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Main Index: Trial Testimony June 9, 1997


   2    ------------------------------x

                   v.                           93 CV 6656 LBS
                                                June 9, 1997
  12                                            10:10 a.m.
                            HON. LEONARD B. SAND
                                                District Judge


  17                            APPEARANCES

             Attorneys for Plaintiffs
             ROBERT L. PLOTZ
  20         PETER E. SEIDMAN

             Attorneys for Defendants
             JEFFREY G. HUVELLE
  23         SUSAN L. BURKE




   1               THE COURT:  Good morning.  You may be seated.

   2               I think there are some preliminary matters.

   3    There is a motion to change the identification of the

   4    plaintiff.

   5               MR. LUPERT:  That is correct, your Honor.

   6               THE COURT:  Is there any objection to that

   7    motion?

   8               MR. MESERVE:  Your Honor, we had consented to --

   9    I was talking to Mr. Lupert about that and we had told him

  10    two things.  First, we would like to have a stipulation that

  11    the amendment of the names of the plaintiffs would be

  12    preclusive on the entirety of the Gordon & Breach

  13    enterprise, and he has filed a stipulation that serves that

  14    end.

  15               THE COURT:  Yes.

  16               MR. MESERVE:  We had also asked your Honor for

  17    assurances from Mr. Lupert that discovery responses in this

  18    case reflect the new entities.

  19               These apparently corporate rearrangements as best

  20    we can tell were made in 1994, and I have not yet heard from

  21    Mr. Lupert on that, on the latter point, as to whether the

  22    discovery responses we've gotten in this case have

  23    encompassed these new entities.

  24               MR. LUPERT:  It was intended to include that

  25    stipulation, as well.


   1               MR. MESERVE:  With that assurance, your Honor, we

   2    are prepared to consent to the amendment of the complaint.

   3               THE COURT:  Motion granted on consent.

   4               Anything else by way of preliminary matters?

   5               (Pause)

   6               THE COURT:  Off the record.

   7               (Discussion off the record)

   8               THE COURT:  All right.  There was a stipulation

   9    that was filed by the defendants with reference to intent to

  10    make further use of the methodology.  Is that the --

  11               MR. MESERVE:  Yes, your Honor, we had observed

  12    that a large number of the transcript designations in the

  13    exhibits that have been filed by the plaintiffs related to

  14    whether the Barschall survey would have been circulated but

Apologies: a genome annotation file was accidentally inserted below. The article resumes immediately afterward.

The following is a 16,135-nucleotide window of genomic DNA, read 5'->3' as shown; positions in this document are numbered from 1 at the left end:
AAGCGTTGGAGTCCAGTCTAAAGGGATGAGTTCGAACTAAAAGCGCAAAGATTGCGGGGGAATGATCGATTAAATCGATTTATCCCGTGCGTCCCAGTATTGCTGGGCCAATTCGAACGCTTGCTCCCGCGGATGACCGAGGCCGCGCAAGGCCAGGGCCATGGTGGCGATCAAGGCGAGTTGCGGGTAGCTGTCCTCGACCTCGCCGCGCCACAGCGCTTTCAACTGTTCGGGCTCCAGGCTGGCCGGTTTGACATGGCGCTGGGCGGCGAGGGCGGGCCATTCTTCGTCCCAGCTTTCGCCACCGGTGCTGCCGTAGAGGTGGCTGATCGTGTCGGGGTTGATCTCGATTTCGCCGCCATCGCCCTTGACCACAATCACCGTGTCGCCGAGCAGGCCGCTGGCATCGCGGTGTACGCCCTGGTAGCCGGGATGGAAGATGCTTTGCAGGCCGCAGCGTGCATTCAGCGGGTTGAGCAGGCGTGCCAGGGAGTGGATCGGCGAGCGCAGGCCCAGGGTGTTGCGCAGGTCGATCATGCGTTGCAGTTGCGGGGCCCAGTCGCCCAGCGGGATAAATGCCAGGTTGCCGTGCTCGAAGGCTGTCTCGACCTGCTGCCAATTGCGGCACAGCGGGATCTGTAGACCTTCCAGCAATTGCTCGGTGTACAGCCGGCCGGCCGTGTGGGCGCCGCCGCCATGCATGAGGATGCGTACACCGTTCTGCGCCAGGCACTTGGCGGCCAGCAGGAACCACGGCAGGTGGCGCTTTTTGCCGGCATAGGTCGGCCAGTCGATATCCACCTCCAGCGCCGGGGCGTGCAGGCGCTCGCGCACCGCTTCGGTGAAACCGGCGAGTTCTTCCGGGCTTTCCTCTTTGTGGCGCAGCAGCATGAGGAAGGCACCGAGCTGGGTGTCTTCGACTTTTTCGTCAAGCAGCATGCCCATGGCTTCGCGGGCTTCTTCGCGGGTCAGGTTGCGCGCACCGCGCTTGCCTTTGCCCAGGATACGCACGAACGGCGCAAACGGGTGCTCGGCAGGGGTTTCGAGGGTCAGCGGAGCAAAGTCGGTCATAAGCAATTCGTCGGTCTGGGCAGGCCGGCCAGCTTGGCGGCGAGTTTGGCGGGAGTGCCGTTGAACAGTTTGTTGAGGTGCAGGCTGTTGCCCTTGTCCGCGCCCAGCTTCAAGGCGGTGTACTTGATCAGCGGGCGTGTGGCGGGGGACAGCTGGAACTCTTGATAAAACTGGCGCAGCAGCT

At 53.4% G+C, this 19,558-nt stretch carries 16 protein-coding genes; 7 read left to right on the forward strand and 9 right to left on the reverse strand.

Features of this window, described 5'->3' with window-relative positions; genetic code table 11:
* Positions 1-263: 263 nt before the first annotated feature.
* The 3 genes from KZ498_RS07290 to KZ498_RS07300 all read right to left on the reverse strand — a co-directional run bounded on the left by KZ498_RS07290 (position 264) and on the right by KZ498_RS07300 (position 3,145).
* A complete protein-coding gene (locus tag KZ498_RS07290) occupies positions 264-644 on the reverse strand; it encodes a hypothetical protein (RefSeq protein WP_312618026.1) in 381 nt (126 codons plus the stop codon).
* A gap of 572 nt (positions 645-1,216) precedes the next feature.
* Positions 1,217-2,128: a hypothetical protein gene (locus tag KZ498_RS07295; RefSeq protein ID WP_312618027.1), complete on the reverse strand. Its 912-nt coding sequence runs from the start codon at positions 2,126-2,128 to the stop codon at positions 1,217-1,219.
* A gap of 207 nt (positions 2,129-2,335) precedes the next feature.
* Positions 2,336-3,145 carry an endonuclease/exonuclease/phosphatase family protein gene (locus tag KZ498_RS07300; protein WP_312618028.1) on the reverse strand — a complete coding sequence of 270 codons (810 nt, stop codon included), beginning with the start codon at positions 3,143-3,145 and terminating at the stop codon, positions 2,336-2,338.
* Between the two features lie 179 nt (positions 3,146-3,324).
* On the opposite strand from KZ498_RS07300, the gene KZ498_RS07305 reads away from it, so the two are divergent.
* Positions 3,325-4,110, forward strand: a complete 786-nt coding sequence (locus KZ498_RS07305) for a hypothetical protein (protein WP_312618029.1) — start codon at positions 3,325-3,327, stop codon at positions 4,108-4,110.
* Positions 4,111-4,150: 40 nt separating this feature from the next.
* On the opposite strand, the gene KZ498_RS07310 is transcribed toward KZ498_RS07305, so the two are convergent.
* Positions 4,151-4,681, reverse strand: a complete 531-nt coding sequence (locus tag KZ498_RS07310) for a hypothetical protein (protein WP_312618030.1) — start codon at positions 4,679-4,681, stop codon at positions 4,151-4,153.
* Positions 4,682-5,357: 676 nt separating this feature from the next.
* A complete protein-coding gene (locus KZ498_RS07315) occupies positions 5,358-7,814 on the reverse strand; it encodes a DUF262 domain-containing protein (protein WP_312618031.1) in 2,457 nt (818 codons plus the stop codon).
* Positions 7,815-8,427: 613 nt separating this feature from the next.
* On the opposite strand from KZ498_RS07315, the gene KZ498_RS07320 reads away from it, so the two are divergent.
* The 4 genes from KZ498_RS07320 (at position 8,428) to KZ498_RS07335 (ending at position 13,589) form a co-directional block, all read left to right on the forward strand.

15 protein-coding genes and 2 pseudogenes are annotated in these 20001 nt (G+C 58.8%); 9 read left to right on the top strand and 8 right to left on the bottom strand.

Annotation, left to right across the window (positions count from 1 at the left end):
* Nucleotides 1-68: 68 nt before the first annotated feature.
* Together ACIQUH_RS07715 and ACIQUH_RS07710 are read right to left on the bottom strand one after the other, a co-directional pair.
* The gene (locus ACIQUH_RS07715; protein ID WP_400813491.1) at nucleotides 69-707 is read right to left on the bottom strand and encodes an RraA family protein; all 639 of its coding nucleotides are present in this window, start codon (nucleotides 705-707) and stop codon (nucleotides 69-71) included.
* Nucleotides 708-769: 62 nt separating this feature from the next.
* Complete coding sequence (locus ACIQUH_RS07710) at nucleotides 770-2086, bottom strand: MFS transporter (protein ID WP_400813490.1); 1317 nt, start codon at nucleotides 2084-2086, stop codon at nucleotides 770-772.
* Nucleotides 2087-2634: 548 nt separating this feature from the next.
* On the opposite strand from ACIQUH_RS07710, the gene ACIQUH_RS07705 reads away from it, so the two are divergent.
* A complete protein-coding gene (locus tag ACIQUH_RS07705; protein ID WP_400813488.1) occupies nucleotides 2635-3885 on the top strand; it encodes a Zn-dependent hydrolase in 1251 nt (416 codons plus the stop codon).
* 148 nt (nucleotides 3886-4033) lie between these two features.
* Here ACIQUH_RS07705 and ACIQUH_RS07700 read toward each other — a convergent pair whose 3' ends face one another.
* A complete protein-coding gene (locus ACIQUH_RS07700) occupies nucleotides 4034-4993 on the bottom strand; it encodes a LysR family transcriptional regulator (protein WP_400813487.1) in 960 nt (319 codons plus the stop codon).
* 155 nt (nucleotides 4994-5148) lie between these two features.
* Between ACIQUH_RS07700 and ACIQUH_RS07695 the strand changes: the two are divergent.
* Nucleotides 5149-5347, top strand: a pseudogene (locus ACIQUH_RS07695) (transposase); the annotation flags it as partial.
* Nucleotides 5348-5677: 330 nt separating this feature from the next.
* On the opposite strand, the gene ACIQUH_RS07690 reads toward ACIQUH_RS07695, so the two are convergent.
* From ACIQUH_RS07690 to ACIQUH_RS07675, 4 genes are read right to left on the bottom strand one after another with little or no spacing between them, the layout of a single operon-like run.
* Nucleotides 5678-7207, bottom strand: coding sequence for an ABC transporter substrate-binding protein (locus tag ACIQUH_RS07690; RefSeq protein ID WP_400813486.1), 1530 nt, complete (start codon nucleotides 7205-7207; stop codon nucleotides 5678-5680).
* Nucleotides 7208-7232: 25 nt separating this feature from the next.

15    for the complaints that had been made by Gordon & Breach,

  16    and so there would be no doubt about that matter, we had

  17    filed a stipulation that was intended to say that, yes, but

  18    for their complaints, there would have been a distribution

  19    of the Barschall survey to interested persons, including

  20    librarians.  And we are also prepared to stipulate that one

  21    of the purposes of any such distribution could be seen to be

  22    commercial advertising and promotion.

  23               My clients had other purposes in mind, as well,

  24    but we were trying to simplify the trial and to minimize the

  25    issue and so we are prepared to stipulate that one of the


   1    purposes of that circulation would satisfy one of the issues

   2    that the plaintiffs believe they need to establish in this

   3    case.

   4               THE COURT:  Does that take the issue out of the

   5    case?

   6               MR. LUPERT:  That is a question I think that is

   7    put to Mr. Meserve.  We found the stipulation to be

   8    confusing in two respects.  Obviously we very much would

   9    like to streamline the trial, as well, Judge.  We need to

  10    prove, according to your Honor's prior rulings, secondary

  11    uses, and we also have to prove a threat of repetition in

  12    the future.  And in order to prove a threat of repetition in

  13    the future, it would be necessary for us to put in evidence

  14    of what happened in the past, because it is directly

  15    relevant to the question of conduct in the future.

  16               THE COURT:  Mr. Meserve is not saying that they

  17    would stipulate that they would intend to use it in the

  18    future.

  19               MR. LUPERT:  Would that suffice for a ruling from

  20    the court that in fact if we prove the other element in the

  21    case, which is the falsity of the methodology, that an

  22    injunction would issue?

  23               THE COURT:  It goes to one issue and it would be

  24    relevant to that one issue.  As I understand it, the issue

  25    is whether there is a need for injunctive relief because